Take the 2-minute tour ×
Stack Overflow is a question and answer site for professional and enthusiast programmers. It's 100% free, no registration required.

i have the following script

<select id="select1">
      <option value="1">1day</option>
      <option value="2">2day</option>
      <option value="3">3day</option>

    <select id="select2">
      <option value="1">1day</option>
      <option value="2">2day</option>
      <option value="3">3day</option>

and jquery

$("#select2").change(function() {
            var max_value = parseInt($("#select2 :selected").val());
            var min_value = parseInt($("#select1 :selected").val());
            if(max_value < min_value)

and now, what i can't understand anyway - if values of option elements are integer numbers, why i have to use parseInt()? in some cases it doesn't work without parseInt().


share|improve this question
Incidentally, you don't have to use parseInt here. + will do as good a job, e.g. var max_value = +$("#select2 :selected").val();. –  Andy E May 29 '10 at 18:51
@Andy E's head - ...O_O. I never knew that trick! I can't decide if that looks prettier or uglier than an explicit conversion... but I'll probably go for it when I deal with a variable name or an object property rather than a method call. –  Matchu May 29 '10 at 18:54
@Matchu: it's one of my favourite things about JS, saving all those bytes ;-) –  Andy E May 30 '10 at 10:12

4 Answers 4

up vote 5 down vote accepted

Form field values are always stored as strings. Whether or not they look like integers is irrelevant; they're strings. You need to convert them to integers before treating them as such :)

share|improve this answer


Javascript treats most everything as a string unless you explicitly tell it that it is a number. One notable example of this is getting values from form elements. Depending on the browser and user input you may get some unexpected results.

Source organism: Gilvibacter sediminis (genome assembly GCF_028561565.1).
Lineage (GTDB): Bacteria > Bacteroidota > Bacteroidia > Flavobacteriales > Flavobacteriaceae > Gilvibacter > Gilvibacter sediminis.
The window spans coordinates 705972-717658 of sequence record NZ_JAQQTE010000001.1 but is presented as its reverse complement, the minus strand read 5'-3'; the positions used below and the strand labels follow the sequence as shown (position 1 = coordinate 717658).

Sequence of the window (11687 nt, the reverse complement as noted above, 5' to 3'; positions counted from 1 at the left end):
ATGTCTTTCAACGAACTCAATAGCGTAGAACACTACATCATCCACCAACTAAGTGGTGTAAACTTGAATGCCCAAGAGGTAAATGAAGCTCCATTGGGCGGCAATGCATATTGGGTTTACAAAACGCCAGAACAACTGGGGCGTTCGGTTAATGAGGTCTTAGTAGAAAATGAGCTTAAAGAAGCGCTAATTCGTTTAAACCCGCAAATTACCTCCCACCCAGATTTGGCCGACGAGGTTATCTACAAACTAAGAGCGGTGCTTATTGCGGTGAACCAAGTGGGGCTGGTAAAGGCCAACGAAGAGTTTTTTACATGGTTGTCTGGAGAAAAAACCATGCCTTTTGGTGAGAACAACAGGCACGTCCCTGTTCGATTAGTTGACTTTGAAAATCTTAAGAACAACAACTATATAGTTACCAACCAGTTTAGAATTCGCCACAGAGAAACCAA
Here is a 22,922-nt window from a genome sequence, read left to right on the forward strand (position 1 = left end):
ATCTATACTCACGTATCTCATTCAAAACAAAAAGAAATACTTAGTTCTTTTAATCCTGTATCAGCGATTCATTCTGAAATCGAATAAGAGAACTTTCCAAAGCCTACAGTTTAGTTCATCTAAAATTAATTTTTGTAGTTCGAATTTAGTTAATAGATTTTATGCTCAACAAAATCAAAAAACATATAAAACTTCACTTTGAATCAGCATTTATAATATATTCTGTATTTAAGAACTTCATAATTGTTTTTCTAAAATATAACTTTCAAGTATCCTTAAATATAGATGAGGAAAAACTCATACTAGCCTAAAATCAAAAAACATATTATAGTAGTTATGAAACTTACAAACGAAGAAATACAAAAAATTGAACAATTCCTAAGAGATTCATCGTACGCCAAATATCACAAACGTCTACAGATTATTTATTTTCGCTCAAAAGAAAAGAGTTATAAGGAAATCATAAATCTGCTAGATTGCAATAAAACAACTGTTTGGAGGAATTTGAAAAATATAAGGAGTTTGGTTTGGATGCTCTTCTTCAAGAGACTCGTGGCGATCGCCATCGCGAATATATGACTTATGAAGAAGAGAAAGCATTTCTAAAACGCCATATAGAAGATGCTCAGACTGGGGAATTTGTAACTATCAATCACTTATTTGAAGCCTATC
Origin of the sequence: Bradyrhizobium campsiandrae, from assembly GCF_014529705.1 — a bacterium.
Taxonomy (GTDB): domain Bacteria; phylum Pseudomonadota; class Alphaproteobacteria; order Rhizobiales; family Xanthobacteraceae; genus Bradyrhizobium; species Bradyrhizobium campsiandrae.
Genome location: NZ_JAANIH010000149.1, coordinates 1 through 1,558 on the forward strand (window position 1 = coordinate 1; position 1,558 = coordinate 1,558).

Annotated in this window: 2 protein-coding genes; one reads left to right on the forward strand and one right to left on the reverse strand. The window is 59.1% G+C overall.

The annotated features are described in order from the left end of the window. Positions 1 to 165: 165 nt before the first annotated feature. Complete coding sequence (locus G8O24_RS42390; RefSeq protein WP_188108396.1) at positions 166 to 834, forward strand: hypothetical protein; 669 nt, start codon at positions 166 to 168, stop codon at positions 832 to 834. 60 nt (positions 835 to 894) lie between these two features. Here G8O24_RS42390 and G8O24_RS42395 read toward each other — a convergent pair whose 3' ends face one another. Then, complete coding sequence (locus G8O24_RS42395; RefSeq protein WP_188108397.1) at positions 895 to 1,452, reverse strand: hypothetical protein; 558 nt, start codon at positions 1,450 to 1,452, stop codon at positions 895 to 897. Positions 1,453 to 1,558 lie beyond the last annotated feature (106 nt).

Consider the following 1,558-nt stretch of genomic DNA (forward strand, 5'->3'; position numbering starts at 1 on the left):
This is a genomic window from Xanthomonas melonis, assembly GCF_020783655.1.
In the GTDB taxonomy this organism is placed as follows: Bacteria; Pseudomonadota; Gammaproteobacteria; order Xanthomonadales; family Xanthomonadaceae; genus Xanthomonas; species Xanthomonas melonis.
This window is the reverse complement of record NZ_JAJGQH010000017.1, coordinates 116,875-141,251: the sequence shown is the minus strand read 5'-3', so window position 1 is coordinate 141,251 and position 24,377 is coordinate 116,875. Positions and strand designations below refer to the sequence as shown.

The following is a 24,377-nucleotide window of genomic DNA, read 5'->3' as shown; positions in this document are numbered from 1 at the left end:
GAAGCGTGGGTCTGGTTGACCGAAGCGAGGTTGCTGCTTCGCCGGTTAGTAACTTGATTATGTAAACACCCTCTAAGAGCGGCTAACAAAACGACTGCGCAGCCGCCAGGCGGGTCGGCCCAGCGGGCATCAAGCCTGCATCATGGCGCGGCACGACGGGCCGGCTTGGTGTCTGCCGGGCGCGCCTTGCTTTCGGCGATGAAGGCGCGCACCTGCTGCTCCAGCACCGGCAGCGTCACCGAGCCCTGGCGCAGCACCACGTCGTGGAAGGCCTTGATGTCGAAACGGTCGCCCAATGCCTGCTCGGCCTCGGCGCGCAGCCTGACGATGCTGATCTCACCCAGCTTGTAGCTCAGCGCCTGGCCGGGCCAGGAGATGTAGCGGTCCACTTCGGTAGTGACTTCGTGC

share|improve this answer

Values are never integers as such, the fact that you put numbers there instead of who-knows-what is your choice only.

share|improve this answer
but when it compare two numbers, what is the problem? –  Syom May 29 '10 at 18:39
If you really want to know, watching "JavaScript: The Good Parts" will help you get the problem with not converting to the appropriate type before comparing as well as just about every common mistake there is: youtube.com/watch?v=hQVTIJBZook –  Michael La Voie May 29 '10 at 18:42

jQuery's val() function always returns a string. In many cases you can mix numbers and strings (in arithmic for example), when comparing two string variables, javascript will perform a string comparison, not a numeric comparison (which is to be expected)

share|improve this answer
ok, in this case,why the following is false? if(14 > 12)..., even if it treats numbers as string? –  Syom May 29 '10 at 18:43
@Syom: are you sure that the form values are what you think they are? My Google Chrome Javascript console says that "14" > "12" is true. –  Matchu May 29 '10 at 18:55
(14 > 12) will return true. ("14" > "12") will also return true, but for different reasons. OTOH, ("15" > "124") will also return true –  Philippe Leybaert May 29 '10 at 18:58
@Matchu: When you assert String() > String(), the assertion is alphanumeric order based, so "a" < "b" == true, "11" < "12" == true, but "19" > "131" == true (9 is further down the character list than 3). This type of assertion with strings is commonly found in array.sort() functions. –  Andy E May 30 '10 at 11:54
@Andy E's head - Ahh. I had suspected something like that, but was too lazy to test it. Thanks :) –  Matchu May 30 '10 at 13:37

Your Answer


By posting your answer, you agree to the privacy policy and terms of service.

Not the answer you're looking for? Browse other questions tagged or ask your own question.